KCNV2-Associated Retinopathy: Detailed Retinal Phenotype and Structural Endpoints—KCNV2 Study Group Report 2

Michalis Georgiou, Kaoru Fujinami, Ajoy Vincent, Fadi Nasser, Samer Khateb, Mauricio E. Vargas, Alberta A.H.J. Thiadens, Emanuel R. de Carvalho, Xuan Thanh An Nguyen, Thales Antônio Cabral De Guimarães, Anthony G. Robson, Omar A. Mahroo, Nikolas Pontikos, Gavin Arno, Yu Fujinami-Yokokawa, Shaun Michael Leo, Xiao Liu, Kazushige Tsunoda, Takaaki Hayashi, Belen Jimenez-RolandoMaria Inmaculada Martin-Merida, Almudena Avila-Fernandez, Ester Carreño, Blanca Garcia-Sandoval, Carmen Ayuso, Dror Sharon, Susanne Kohl, Rachel M. Huckfeldt, Camiel J.F. Boon, Eyal Banin, Mark E. Pennesi, Bernd Wissinger, Andrew R. Webster, Elise Héon, Arif O. Khan, Eberhart Zrenner, Michel Michaelides*

*Corresponding author for this work

Research output: Contribution to journalArticleAcademicpeer-review

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Purpose: To describe the detailed retinal phenotype of KCNV2-associated retinopathy. Study design: Multicenter international retrospective case series. Methods: Review of retinal imaging including fundus autofluorescence (FAF) and optical coherence tomography (OCT), including qualitative and quantitative analyses. Results: Three distinct macular FAF features were identified: (1) centrally increased signal (n = 35, 41.7%), (2) decreased autofluorescence (n = 27, 31.1%), and (3) ring of increased signal (n = 37, 44.0%). Five distinct FAF groups were identified based on combinations of those features, with 23.5% of patients changing the FAF group over a mean (range) follow-up of 5.9 years (1.9-13.1 years). Qualitative assessment was performed by grading OCT into 5 grades: (1) continuous ellipsoid zone (EZ) (20.5%); (2) EZ disruption (26.1%); (3) EZ absence, without optical gap and with preserved retinal pigment epithelium complex (21.6%); (4) loss of EZ and a hyporeflective zone at the foveola (6.8%); and (5) outer retina and retinal pigment epithelium complex loss (25.0%). Eighty-six patients had scans available from both eyes, with 83 (96.5%) having the same grade in both eyes, and 36.1% changed OCT grade over a mean follow-up of 5.5 years. The annual rate of outer nuclear layer thickness change was similar for right and left eyes. Conclusions: KCNV2-associated retinopathy is a slowly progressive disease with early retinal changes, which are predominantly symmetric between eyes. The identification of a single OCT or FAF measurement as an endpoint to determine progression that applies to all patients may be challenging, although outer nuclear layer thickness is a potential biomarker. Findings suggest a potential window for intervention until 40 years of age.

Original languageEnglish
Pages (from-to)1-11
Number of pages11
JournalAmerican Journal of Ophthalmology
Publication statusPublished - 1 Oct 2021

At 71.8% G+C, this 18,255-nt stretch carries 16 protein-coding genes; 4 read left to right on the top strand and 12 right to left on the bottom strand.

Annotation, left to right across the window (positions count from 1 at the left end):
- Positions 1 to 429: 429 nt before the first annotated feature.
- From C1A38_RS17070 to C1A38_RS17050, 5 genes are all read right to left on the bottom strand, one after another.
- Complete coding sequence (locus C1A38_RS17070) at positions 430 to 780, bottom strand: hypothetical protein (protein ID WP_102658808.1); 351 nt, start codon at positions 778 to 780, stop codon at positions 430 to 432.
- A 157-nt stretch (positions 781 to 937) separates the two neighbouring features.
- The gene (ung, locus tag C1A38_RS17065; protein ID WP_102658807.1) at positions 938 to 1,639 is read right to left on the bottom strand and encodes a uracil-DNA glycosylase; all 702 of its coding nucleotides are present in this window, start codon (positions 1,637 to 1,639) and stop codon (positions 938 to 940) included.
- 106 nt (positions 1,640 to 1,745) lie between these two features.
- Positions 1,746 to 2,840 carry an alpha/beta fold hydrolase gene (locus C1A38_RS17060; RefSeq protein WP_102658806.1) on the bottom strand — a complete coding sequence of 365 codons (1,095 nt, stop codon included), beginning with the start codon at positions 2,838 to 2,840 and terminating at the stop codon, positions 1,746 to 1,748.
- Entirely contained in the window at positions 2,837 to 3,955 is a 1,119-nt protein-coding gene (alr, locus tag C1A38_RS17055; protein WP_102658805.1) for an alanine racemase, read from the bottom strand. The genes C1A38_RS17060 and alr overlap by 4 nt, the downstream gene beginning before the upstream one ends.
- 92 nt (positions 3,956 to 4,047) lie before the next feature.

Bibliographical note

Funding Information:
M.G. is supported by the Onassis Foundation and Leventis Foundation. M.M., A.R.W., O.A.M., and A.G.R. are supported by grants from the National Institute for Health Research Biomedical Research Centre at Moorfields Eye Hospital NHS Foundation Trust and UCL Institute of Ophthalmology, and Moorfields Eye Charity. M.M. is supported by The Wellcome Trust (099173/Z/12/Z), Retina UK, and the Foundation Fighting Blindness (FFB, USA). N.P. is supported by a Moorfields Eye Charity Career Development Award (R190031A). G.A. is supported by a Fight for Sight (United Kingdom) Early Career Investigator Award (5045/46). O.A.M. is supported by The Wellcome Trust (206619/Z/17/Z). M.P. is supported by an unrestricted grant from Research to Prevent Blindness to Casey Eye Institute, and NIH P30EY010572. A.C. is supported by the Instituto de Salud Carlos III (ISCIII) from the Spanish Ministry of Health FIS (PI16/00425), FIS (PI19/00321); the regional government of Madrid RAREGenomics-CM (CAM, B2017/BMD-3721); the Spanish National Organization of the Blind (ONCE); and the Ramon Areces Foundation. This work was supported by a grant from the Foundation Fighting Blindness USA (BR-GE-0214-0639-TECH) to D.S. and E.B. R.M.H. is supported by an FFB Career Development Award (CD-CMM-0918-0747-MEEI). This work was also supported by the Excellence Program of the German Government (DFG EXC 307, Center for Integrative Science) to E.Z.; the Tistou and Charlotte Kerstan Foundation to Fadi Nasser; and the German Research Council (DFG, KFO134) and the German Ministry of Education and Research (01GM0850) to B.W. A.V. is supported by the Foundation Fighting Blindness (USA; CD-CL-0617-0727-HSC). E.H. is supported by Henry Brent Chair and Fighting Blindness Canada. The views expressed are those of the authors and not the funding organizations. Financial Disclosures: M.G. and M.M. consult for MeiraGTx. K.F. consults for Astellas Pharma Inc, Kubota Pharmaceutical Holdings Co, Ltd, Acucela Inc, Novartis AG, and Janssen Pharmaceuticals. E. C. consults for AbbVie and Alimera. E.Z. consults for Acucela Inc, IVERIC bio Inc, Janssen Pharmaceuticals, ProQR Therapeutics N.V., Gyroscope Therapeutics Ltd, and Biogen MA Inc. A.V. consults for Adverum Biotechnologies Inc. M.E.P. consults for Spark Therapeutics. S.K. consults for Novartis AG. The rest of the authors have no conflicts of interest to disclose. All authors attest that they meet the current ICMJE criteria for authorship.

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